Apps are easy and convenient sources of information. They can be accessed anytime and anywhere.

According to researchers, in the iTunes App Store for iOS and Google Play for Android, diabetes is one of the top-ranked categories, with more than 1100 different apps available for download.

Due to both the enormous supply of apps and the complexity of diabetes, this makes choosing a complicated task. Some apps are meant for healthcare providers. Others are designed to help people calculate their insulin doses, carbohydrates, and blood sugars.

If you are looking for some emotional or behavioral support from your peers, there are specific communication apps. Some of the apps that can connect you to peers with diabetes, as well as forums, communities, and websites, include:

  • Beyond Type 1
  • one drop
  • HelpAround
  • WeAreMore

Additional Resources

Community based fundraisers and events can be another way to get involved and connect with community members. Organizations such as the American Diabetes Association, the Juvenile Diabetes Research Foundation, and The Betes Foundation are just a few to offer ways you can gather information and take steps to better your health.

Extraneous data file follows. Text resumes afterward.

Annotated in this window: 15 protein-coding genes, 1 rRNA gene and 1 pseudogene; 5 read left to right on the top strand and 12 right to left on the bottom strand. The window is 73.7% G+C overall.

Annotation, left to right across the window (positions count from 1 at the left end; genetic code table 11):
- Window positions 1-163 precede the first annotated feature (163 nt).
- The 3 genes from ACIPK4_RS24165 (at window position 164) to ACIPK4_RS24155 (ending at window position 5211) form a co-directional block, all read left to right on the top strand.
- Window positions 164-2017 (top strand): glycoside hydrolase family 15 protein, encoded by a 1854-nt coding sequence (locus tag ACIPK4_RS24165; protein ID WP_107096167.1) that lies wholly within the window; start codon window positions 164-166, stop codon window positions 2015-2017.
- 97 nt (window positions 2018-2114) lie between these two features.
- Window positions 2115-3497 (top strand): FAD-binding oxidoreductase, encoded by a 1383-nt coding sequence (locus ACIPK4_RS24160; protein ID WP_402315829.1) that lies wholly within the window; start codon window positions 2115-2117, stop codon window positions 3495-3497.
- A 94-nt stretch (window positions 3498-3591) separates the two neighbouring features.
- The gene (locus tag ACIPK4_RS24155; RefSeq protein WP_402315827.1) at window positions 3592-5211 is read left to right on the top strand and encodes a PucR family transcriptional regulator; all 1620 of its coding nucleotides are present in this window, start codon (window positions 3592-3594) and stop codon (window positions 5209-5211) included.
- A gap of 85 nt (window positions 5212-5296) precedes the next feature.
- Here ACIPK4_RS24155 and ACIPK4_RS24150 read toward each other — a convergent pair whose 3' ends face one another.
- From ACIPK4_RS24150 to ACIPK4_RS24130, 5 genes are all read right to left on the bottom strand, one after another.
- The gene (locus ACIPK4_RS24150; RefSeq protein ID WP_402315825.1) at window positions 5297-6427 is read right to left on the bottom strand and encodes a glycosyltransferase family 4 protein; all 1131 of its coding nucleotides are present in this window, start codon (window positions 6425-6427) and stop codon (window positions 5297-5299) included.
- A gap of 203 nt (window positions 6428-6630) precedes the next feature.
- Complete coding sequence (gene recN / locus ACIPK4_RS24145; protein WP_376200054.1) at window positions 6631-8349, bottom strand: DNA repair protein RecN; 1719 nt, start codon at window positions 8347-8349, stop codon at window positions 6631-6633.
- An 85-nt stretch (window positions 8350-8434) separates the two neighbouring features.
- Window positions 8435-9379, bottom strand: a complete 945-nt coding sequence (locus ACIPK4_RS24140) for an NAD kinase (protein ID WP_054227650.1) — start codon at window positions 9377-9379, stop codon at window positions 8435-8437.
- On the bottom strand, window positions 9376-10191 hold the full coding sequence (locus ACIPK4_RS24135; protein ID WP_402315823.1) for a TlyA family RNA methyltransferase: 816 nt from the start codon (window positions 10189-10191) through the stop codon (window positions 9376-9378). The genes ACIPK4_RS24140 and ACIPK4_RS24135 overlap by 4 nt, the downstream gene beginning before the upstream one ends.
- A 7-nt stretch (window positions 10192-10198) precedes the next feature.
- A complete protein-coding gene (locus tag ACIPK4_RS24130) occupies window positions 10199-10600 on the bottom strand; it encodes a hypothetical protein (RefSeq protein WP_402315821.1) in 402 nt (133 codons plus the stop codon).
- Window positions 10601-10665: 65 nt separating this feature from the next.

Non-profit diabetes organizations are also great resources. You can find an enormous amount of information on all topics related to diabetes from places such as:

  • ADCES: Association of Diabetes Care and Education Specialists
  • ADA: American Diabetes Association
  • DLC: Diabetes Leadership Council
  • DPAC: Diabetes Patient Advocacy Coalition
  • JDRF: Juvenile Diabetes Research Foundation

Summary

Diabetes is a chronic disease that requires daily self-management. Diabetes support groups can help serve as an invaluable resource for people with diabetes.

Peer support groups are readily available both in person and online. You can tap into the resources and relationships through websites and on social media. You also may want to connect with people and groups in your community.

Keep in mind that peer support groups are not meant to be used as a substitute for medical advice. Be sure to contact your healthcare provider with any questions.

Frequently Asked Questions

  • Besides support groups, what else can I do to manage diabetes?

    All people with diabetes should receive Diabetes Self-Management Education (DSME) and Medical Nutrition Therapy (MNT) for management and support. If these terminologies are new to you, discuss it with your medical team. You can also call your insurance company to determine accredited programs and practitioners in your community.

  • Can you find diabetes support groups with people your age?

    Different online forums, groups, podcasts, and communities serve specific age groups. For example, the JDRF focuses primarily on children.

  • Do diabetes support groups cost money?

    In-person support groups may require a co-pay, depending on how they are set up and who is running them. Many online support groups are available to people with diabetes at no cost. Some apps and programs require a small monthly fee.